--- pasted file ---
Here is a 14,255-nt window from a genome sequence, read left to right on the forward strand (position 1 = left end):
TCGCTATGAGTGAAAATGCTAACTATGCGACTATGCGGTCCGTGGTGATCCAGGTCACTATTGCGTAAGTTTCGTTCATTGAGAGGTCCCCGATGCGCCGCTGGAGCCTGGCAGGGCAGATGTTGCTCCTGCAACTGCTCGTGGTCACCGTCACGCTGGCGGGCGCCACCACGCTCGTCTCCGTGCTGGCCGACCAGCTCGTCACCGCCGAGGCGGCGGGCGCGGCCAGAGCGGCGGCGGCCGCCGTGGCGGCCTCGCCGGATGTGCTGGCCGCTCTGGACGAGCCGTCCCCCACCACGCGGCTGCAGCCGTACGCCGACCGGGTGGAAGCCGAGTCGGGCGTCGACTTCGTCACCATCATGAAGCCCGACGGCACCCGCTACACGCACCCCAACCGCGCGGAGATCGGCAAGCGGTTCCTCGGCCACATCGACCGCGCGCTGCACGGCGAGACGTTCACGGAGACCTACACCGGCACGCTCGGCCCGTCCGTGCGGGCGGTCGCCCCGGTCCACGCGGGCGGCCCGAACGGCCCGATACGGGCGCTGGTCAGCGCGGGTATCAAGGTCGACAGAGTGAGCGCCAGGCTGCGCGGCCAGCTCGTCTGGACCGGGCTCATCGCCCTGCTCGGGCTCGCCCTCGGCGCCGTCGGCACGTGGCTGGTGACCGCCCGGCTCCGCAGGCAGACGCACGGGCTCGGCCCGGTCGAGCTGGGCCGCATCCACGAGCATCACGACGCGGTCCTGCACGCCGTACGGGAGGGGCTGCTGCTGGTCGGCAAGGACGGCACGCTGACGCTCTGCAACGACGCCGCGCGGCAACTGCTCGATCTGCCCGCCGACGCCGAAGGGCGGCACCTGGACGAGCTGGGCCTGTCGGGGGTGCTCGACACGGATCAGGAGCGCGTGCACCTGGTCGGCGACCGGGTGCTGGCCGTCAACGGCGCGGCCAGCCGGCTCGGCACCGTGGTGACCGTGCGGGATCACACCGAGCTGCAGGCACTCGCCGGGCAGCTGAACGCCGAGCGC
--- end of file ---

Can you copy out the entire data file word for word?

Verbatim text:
Here is a 14,255-nt window from a genome sequence, read left to right on the forward strand (position 1 = left end):
TCGCTATGAGTGAAAATGCTAACTATGCGACTATGCGGTCCGTGGTGATCCAGGTCACTATTGCGTAAGTTTCGTTCATTGAGAGGTCCCCGATGCGCCGCTGGAGCCTGGCAGGGCAGATGTTGCTCCTGCAACTGCTCGTGGTCACCGTCACGCTGGCGGGCGCCACCACGCTCGTCTCCGTGCTGGCCGACCAGCTCGTCACCGCCGAGGCGGCGGGCGCGGCCAGAGCGGCGGCGGCCGCCGTGGCGGCCTCGCCGGATGTGCTGGCCGCTCTGGACGAGCCGTCCCCCACCACGCGGCTGCAGCCGTACGCCGACCGGGTGGAAGCCGAGTCGGGCGTCGACTTCGTCACCATCATGAAGCCCGACGGCACCCGCTACACGCACCCCAACCGCGCGGAGATCGGCAAGCGGTTCCTCGGCCACATCGACCGCGCGCTGCACGGCGAGACGTTCACGGAGACCTACACCGGCACGCTCGGCCCGTCCGTGCGGGCGGTCGCCCCGGTCCACGCGGGCGGCCCGAACGGCCCGATACGGGCGCTGGTCAGCGCGGGTATCAAGGTCGACAGAGTGAGCGCCAGGCTGCGCGGCCAGCTCGTCTGGACCGGGCTCATCGCCCTGCTCGGGCTCGCCCTCGGCGCCGTCGGCACGTGGCTGGTGACCGCCCGGCTCCGCAGGCAGACGCACGGGCTCGGCCCGGTCGAGCTGGGCCGCATCCACGAGCATCACGACGCGGTCCTGCACGCCGTACGGGAGGGGCTGCTGCTGGTCGGCAAGGACGGCACGCTGACGCTCTGCAACGACGCCGCGCGGCAACTGCTCGATCTGCCCGCCGACGCCGAAGGGCGGCACCTGGACGAGCTGGGCCTGTCGGGGGTGCTCGACACGGATCAGGAGCGCGTGCACCTGGTCGGCGACCGGGTGCTGGCCGTCAACGGCGCGGCCAGCCGGCTCGGCACCGTGGTGACCGTGCGGGATCACACCGAGCTGCAGGCACTCGCCGGGCAGCTGAACGCCGAGCGC